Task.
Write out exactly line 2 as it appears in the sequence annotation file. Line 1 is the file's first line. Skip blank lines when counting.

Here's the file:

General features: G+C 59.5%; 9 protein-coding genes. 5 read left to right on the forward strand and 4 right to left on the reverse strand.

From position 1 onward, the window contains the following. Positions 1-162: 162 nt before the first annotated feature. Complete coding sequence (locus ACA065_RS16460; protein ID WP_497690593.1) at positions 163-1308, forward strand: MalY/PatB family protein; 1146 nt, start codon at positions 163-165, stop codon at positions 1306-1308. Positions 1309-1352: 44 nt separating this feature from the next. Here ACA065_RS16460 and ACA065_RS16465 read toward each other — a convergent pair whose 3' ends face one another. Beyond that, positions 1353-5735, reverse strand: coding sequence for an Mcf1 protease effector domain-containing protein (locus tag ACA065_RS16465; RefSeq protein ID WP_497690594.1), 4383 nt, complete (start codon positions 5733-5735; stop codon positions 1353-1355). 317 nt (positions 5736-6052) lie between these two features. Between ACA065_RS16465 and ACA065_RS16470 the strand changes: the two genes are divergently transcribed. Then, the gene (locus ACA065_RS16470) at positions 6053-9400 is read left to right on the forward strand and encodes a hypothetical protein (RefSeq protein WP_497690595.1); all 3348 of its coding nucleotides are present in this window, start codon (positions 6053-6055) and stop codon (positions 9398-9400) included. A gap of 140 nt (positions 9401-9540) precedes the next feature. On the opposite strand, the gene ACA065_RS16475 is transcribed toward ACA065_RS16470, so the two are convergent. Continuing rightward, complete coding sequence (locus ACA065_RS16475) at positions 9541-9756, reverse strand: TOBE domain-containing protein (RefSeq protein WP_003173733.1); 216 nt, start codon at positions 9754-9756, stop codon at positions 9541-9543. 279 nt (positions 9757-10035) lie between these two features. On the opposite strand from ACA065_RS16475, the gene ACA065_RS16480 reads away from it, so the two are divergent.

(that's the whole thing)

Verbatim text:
From position 1 onward, the window contains the following. Positions 1-162: 162 nt before the first annotated feature. Complete coding sequence (locus ACA065_RS16460; protein ID WP_497690593.1) at positions 163-1308, forward strand: MalY/PatB family protein; 1146 nt, start codon at positions 163-165, stop codon at positions 1306-1308. Positions 1309-1352: 44 nt separating this feature from the next. Here ACA065_RS16460 and ACA065_RS16465 read toward each other — a convergent pair whose 3' ends face one another. Beyond that, positions 1353-5735, reverse strand: coding sequence for an Mcf1 protease effector domain-containing protein (locus tag ACA065_RS16465; RefSeq protein ID WP_497690594.1), 4383 nt, complete (start codon positions 5733-5735; stop codon positions 1353-1355). 317 nt (positions 5736-6052) lie between these two features. Between ACA065_RS16465 and ACA065_RS16470 the strand changes: the two genes are divergently transcribed. Then, the gene (locus ACA065_RS16470) at positions 6053-9400 is read left to right on the forward strand and encodes a hypothetical protein (RefSeq protein WP_497690595.1); all 3348 of its coding nucleotides are present in this window, start codon (positions 6053-6055) and stop codon (positions 9398-9400) included. A gap of 140 nt (positions 9401-9540) precedes the next feature. On the opposite strand, the gene ACA065_RS16475 is transcribed toward ACA065_RS16470, so the two are convergent. Continuing rightward, complete coding sequence (locus ACA065_RS16475) at positions 9541-9756, reverse strand: TOBE domain-containing protein (RefSeq protein WP_003173733.1); 216 nt, start codon at positions 9754-9756, stop codon at positions 9541-9543. 279 nt (positions 9757-10035) lie between these two features. On the opposite strand from ACA065_RS16475, the gene ACA065_RS16480 reads away from it, so the two are divergent.